Moorish architecture

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Moorish architecture is the architectural tradition that appeared in the Maghreb region and the Iberian peninsula during the Islamic period.


Paderne Castle, Portugal

Characteristic elements of Moorish architecture include muqarnas, horseshoe arches, voussoirs, domes, crenellated arches, lancet arches, ogee arches, courtyards, and decorative tile work known as zellij in Arabic or azulejo in Spanish. The architectural tradition is exemplified by great buildings such as the Mezquita in Córdoba (784–987, in four phases); the Alhambra (mainly 1338–1390[1]) and Generalife (1302–9 and 1313–24) in Granada and the Giralda in Seville in 1184;[2] Paderne Castle in the Algarve, Portugal; the mosque of Koutoubia and University of Al-Karaouine in Morocco; the Great Mosque of Algiers and the Great Mosque of Tlemcen in Algeria; and the Mosque of Uqba in Kairouan, Tunisia. Other notable buildings include the ruined palace city of Medina Azahara (936-1010), the church (former mosque) San Cristo de la Luz in Toledo, the Aljafería in Zaragoza and baths at for example Ronda and Alhama de Granada.

The term is sometimes used to include the products of the Islamic civilisation of Southern Italy.[3] The Palazzo dei Normanni in Sicily was begun in the 9th century by the Emir of Palermo.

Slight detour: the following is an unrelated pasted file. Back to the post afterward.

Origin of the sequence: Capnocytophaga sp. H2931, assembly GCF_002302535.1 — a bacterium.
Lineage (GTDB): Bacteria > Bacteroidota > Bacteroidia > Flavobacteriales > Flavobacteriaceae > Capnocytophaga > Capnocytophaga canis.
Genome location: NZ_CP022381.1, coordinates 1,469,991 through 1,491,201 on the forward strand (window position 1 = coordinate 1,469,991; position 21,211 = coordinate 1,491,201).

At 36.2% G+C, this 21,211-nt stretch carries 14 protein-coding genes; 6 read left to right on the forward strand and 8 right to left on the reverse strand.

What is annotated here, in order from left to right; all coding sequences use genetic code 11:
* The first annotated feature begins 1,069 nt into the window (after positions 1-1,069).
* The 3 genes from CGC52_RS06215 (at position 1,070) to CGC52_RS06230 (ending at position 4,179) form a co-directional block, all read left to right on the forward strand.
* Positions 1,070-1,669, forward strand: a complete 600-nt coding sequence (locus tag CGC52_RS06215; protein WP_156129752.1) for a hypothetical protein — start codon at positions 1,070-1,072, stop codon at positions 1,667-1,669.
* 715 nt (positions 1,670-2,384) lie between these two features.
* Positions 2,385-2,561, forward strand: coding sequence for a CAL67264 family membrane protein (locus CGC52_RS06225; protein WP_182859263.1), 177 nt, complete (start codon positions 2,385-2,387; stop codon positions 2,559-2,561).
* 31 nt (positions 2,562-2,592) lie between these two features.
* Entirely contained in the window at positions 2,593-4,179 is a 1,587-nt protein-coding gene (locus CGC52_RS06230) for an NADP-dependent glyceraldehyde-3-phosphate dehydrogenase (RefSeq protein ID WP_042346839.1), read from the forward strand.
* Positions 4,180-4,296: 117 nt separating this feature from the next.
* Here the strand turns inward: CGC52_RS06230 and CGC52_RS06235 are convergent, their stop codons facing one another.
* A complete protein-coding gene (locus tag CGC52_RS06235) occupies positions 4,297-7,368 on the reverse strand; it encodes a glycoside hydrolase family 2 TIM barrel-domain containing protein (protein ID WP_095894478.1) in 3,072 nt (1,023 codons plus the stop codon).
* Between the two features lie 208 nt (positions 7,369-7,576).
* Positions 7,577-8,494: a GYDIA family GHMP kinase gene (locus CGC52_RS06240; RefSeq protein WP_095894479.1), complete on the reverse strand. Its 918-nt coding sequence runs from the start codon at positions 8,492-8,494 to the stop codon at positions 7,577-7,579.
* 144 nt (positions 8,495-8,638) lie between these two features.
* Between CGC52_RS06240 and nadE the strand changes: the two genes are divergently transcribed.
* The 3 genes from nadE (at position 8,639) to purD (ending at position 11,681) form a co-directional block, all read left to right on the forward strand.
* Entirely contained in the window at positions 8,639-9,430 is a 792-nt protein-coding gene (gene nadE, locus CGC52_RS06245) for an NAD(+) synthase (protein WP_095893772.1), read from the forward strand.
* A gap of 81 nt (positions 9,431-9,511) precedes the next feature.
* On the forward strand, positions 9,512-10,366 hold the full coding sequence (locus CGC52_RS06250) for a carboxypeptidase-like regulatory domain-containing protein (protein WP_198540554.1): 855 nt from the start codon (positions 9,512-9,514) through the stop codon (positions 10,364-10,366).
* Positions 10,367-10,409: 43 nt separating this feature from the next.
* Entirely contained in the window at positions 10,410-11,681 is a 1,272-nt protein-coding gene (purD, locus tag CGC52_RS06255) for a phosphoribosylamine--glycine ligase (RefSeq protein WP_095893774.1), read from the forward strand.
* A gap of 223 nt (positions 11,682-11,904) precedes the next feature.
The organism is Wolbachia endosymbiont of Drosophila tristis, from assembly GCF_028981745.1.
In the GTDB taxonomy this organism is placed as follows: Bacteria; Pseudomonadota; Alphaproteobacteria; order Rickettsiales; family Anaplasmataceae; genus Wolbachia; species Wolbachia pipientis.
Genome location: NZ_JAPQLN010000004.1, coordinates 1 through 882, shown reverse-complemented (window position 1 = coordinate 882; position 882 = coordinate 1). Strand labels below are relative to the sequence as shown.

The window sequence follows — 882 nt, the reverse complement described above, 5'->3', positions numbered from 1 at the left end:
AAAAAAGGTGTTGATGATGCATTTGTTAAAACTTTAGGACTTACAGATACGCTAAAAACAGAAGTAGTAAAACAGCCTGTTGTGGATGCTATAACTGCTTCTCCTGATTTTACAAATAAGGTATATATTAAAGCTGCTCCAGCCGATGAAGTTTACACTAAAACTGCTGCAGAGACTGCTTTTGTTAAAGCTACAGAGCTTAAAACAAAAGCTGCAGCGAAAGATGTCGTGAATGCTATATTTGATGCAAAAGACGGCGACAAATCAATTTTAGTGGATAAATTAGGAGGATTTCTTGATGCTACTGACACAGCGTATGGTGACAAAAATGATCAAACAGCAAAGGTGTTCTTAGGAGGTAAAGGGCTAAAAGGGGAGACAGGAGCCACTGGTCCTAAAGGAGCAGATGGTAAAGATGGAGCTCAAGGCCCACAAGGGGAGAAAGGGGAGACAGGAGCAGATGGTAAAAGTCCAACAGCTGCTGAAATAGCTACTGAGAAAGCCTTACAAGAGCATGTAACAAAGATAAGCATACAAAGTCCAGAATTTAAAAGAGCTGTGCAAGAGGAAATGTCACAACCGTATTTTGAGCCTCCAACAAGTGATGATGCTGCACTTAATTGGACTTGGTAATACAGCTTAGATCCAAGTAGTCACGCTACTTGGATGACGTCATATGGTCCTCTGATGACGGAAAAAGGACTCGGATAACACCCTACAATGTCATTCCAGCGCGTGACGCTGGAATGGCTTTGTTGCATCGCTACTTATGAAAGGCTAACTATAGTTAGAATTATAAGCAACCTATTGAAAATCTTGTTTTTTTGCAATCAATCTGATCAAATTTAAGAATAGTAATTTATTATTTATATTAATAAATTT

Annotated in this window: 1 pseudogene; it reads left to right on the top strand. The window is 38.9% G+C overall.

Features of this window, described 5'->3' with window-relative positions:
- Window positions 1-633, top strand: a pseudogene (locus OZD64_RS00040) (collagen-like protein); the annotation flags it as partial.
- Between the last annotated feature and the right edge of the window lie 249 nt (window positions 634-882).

There is archeological evidence of an eighth-century mosque in Narbonne, France.[4]

By country[edit]


Major monuments[edit]

Caliphate of Córdoba (929-1031):

Period of Taifas (11th-13th century):

Nasrid Emirate of Granada (1212–1492):

  • the Alhambra (mainly 1338-1390) and the Generalife (1302-24 in two phases), a country palace initially linked to the Alhambra by a covered walkway across the ravine that now divides them.
  • Granada Hospital (Maristan) (1365-7)
  • Masjid of the madrasa of Yusuf I (1349) in the so-called Palacio de la Madraza
  • New Funduq of Granada (14th century)
  • Qaysariyya of Granada (15th century)


Church of Nossa Senhora da Anunciação (formerly a mosque), Mértola.


Algeria, Morocco & Tunisia[edit]

There is a high concentration of Moorish architecture in the Maghrebi states of Algeria, Morocco and Tunisia mainly in the cities of Tlemcen, Algiers, Marrakech, Tunis, and Testour.

See also[edit]


  1. ^ Curl p.502
  2. ^ Pevsner, Niklaus. The Penguin Dictionary of Architecture
  3. ^ The Industrial Geography of Italy, Russell King, Taylor & Francis, 1985, page 81
  4. ^ Islam Outside the Arab World, David Westerlund, Ingvar Svanberg, Palgrave Macmillan, 1999, page 342


  • Curl, James Stevens (2006). A Dictionary of Architecture and Landscape Architecture (Paperback) (Second ed.). Oxford University Press. p. 880 pages. ISBN 0-19-860678-8. 
  • Barrucand, Marianne; Bednorz, Achim (2002). Moorish Architecture in Andalusia. Taschen. p. 240 pages. ISBN 3-8228-2116-0. 


Algiers Building interior 
Mosque Koutoubia in Marrakech 
Mansourah mosque, Tlemcen 
Marinids tombs in Fes 
Zianid interior architecture 
The Giralda, built by the Berber Almohad dynasty in Andalus 
Torre del Oro, Seville; Berber Almohad dynasty 
Mansorah Mosque entrance 
Hammadid Qalaa, Algeria 
Agadir, Medina 
Morocco mosque 
Architecture of Béjaïa, Algeria 
Tlemcen, Algeria 
Adrar buildings, Algeria 
Mosque in Morocco 
Traditional architecture of Ghardaïa, Algeria 
Hassan Tower, Morocco 
House in Algiers 
Bab Mansour in Morocco 
Agdal wall, and gardens, Meknes 
Marinids tombs 

External links[edit]